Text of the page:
Über-Mason Hiram represents a core value of the modern brotherhood: secrecy, or at least the importance of protecting knowledge from those who would misuse it. As a tribute to him, Masons pattern the “lodge room,” where their ceremonies are held, after the temple he is said to have designed. The room runs east to west, as biblical temples did, and it features two pillars topped with globes, references to the two bronze columns the Bible describes as dominating the entrance to Solomon’s grand edifice.
Medieval European stonemasons were honored for their ability to transform piles of rock into ornate, majestic cathedrals, a skill that associated them with holiness. Despite using relatively primitive technology, these craftsmen could create such complex structures because they had a firm grasp of geometric principles, the ideas systematized 1,000 years earlier by Greek mathematician Euclid, father of geometry. Thus, Freemasons revere Euclidian geometry.
The 47th proposition of Euclid’s mathematical text Elements is vitally important to Masons. Better known as the Pythagorean theorem, it’s important to middle school students as well, as the key to many a word problem. It tells us the square of a right triangle’s longest side equals the sum of the squares of the other two sides. Or, as you may remember it in its formulaic expression, a2 + b2 = c2. In the eyes of Freemasons, these ratios are sacred, and Masonic accoutrements such as lapel pins, tie clips and pendants are often decorated with an illustration of this equation: three squares set at angles so the space between them forms a right triangle. Some observers speculate that the theorem holds secret insight into the universe. If there’s any truth to this, the Masons aren’t telling.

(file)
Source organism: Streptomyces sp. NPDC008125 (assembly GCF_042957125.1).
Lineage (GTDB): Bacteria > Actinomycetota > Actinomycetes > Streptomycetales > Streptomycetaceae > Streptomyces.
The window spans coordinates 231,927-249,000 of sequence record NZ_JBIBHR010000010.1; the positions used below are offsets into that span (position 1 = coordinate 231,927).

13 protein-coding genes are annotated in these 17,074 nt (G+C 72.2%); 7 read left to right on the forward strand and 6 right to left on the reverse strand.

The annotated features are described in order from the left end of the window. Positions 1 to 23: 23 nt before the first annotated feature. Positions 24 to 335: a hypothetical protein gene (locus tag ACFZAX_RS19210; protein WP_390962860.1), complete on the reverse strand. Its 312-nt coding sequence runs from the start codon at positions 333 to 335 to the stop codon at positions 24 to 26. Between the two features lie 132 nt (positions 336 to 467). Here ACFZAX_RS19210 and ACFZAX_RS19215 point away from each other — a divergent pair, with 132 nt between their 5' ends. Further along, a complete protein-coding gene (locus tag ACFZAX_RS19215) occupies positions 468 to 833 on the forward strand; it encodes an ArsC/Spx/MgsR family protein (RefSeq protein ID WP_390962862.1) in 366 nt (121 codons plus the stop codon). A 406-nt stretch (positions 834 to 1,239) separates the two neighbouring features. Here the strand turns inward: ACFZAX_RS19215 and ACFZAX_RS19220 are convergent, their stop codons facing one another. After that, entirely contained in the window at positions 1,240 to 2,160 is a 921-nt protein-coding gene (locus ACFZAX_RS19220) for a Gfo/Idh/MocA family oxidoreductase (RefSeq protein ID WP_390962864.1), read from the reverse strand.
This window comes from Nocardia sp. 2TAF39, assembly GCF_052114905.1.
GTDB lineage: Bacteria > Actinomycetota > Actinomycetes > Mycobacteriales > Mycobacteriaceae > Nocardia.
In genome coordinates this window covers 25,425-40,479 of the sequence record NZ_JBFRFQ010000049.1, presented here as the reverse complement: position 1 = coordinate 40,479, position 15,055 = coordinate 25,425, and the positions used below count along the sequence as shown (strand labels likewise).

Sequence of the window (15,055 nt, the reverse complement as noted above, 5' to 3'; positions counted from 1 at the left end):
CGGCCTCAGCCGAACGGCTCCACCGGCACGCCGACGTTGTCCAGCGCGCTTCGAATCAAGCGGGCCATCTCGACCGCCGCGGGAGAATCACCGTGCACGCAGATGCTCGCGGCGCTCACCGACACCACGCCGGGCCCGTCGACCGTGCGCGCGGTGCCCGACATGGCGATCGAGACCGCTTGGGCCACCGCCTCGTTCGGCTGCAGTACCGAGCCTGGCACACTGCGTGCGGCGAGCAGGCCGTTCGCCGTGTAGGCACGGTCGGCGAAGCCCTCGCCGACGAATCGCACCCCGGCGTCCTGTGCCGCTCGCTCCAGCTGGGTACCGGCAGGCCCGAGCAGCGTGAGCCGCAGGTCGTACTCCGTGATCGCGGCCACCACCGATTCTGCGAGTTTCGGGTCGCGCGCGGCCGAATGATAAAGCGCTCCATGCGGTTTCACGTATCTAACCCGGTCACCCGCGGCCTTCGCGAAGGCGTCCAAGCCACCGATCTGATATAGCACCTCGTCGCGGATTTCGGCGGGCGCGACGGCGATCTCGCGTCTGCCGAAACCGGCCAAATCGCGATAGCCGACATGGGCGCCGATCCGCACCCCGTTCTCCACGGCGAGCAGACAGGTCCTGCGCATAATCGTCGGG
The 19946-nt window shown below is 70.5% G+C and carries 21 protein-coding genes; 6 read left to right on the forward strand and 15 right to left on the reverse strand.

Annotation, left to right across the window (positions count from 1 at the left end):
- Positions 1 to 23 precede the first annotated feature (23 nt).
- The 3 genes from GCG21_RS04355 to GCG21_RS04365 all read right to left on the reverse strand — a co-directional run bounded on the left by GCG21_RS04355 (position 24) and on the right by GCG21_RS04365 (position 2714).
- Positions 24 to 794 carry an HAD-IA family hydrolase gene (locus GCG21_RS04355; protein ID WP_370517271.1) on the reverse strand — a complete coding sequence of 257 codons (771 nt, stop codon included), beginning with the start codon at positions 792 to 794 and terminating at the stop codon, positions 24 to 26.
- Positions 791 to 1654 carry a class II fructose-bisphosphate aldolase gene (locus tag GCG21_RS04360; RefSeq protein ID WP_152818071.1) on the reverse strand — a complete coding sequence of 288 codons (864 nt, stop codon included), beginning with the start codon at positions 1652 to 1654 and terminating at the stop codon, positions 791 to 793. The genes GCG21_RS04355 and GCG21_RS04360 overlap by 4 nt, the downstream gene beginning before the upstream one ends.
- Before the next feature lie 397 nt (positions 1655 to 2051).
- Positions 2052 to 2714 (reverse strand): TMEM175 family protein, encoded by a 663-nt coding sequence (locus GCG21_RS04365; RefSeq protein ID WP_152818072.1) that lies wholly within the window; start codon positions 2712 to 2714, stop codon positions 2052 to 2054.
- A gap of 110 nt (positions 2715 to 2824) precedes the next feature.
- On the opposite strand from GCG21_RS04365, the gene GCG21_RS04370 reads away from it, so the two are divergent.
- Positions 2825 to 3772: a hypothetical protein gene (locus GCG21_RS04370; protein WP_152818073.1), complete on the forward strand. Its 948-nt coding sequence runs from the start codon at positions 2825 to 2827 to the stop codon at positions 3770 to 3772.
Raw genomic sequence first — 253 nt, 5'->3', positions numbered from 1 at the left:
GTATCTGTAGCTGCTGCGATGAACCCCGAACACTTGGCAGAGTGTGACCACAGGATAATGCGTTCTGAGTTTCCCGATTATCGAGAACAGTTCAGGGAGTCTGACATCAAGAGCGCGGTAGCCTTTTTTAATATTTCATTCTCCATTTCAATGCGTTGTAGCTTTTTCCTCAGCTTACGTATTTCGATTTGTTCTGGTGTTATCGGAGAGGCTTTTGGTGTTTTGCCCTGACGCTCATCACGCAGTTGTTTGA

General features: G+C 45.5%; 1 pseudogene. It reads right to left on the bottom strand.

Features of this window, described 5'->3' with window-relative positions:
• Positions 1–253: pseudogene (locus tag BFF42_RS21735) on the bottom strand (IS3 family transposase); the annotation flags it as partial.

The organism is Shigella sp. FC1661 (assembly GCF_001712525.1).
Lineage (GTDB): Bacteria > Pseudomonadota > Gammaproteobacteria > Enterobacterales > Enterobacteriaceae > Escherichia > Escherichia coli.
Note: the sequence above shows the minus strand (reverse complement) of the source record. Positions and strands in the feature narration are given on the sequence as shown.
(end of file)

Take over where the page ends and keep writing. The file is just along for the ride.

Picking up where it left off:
If you’ve ever noticed a building whose stonework is engraved with a mason’s square and a compass (the kind for drawing circles, not navigating), you’ve seen a Masonic lodge. The most recognizable symbol of Freemasonry, the square-and-compass combo was adopted because medieval stonemasons commonly used those tools. Modern Masons endow the instruments with philosophical meaning. The square reminds them to behave fairly (as in “fair and square”); the compass suggests they circumscribe their passions and behave morally. In English-speaking countries, the letter G often appears nestled between them. Depending on whom you ask, the G may stand for geometry, God or the Grand Architect of the Universe—a Masonic term for the Creator.